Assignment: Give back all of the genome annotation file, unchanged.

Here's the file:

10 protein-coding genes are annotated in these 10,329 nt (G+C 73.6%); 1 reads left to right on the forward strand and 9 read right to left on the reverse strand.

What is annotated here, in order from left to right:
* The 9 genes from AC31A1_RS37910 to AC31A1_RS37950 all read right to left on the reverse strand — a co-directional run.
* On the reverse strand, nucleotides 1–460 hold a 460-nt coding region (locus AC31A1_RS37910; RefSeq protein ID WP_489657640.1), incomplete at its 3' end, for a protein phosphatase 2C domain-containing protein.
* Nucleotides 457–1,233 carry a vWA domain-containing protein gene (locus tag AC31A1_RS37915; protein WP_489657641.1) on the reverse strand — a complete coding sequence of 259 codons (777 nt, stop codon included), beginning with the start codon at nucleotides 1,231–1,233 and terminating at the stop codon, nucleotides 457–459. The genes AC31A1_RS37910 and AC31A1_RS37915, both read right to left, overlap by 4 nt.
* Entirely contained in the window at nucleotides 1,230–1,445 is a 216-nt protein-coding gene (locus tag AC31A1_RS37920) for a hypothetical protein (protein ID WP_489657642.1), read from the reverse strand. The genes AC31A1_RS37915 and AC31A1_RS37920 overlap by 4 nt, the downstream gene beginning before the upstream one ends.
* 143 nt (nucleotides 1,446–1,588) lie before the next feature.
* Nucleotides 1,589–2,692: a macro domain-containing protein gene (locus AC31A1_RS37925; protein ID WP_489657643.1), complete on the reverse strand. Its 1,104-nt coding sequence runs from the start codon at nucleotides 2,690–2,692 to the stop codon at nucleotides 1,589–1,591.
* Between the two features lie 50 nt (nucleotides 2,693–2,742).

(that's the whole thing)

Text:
10 protein-coding genes are annotated in these 10,329 nt (G+C 73.6%); 1 reads left to right on the forward strand and 9 read right to left on the reverse strand.

What is annotated here, in order from left to right:
* The 9 genes from AC31A1_RS37910 to AC31A1_RS37950 all read right to left on the reverse strand — a co-directional run.
* On the reverse strand, nucleotides 1–460 hold a 460-nt coding region (locus AC31A1_RS37910; RefSeq protein ID WP_489657640.1), incomplete at its 3' end, for a protein phosphatase 2C domain-containing protein.
* Nucleotides 457–1,233 carry a vWA domain-containing protein gene (locus tag AC31A1_RS37915; protein WP_489657641.1) on the reverse strand — a complete coding sequence of 259 codons (777 nt, stop codon included), beginning with the start codon at nucleotides 1,231–1,233 and terminating at the stop codon, nucleotides 457–459. The genes AC31A1_RS37910 and AC31A1_RS37915, both read right to left, overlap by 4 nt.
* Entirely contained in the window at nucleotides 1,230–1,445 is a 216-nt protein-coding gene (locus tag AC31A1_RS37920) for a hypothetical protein (protein ID WP_489657642.1), read from the reverse strand. The genes AC31A1_RS37915 and AC31A1_RS37920 overlap by 4 nt, the downstream gene beginning before the upstream one ends.
* 143 nt (nucleotides 1,446–1,588) lie before the next feature.
* Nucleotides 1,589–2,692: a macro domain-containing protein gene (locus AC31A1_RS37925; protein ID WP_489657643.1), complete on the reverse strand. Its 1,104-nt coding sequence runs from the start codon at nucleotides 2,690–2,692 to the stop codon at nucleotides 1,589–1,591.
* Between the two features lie 50 nt (nucleotides 2,693–2,742).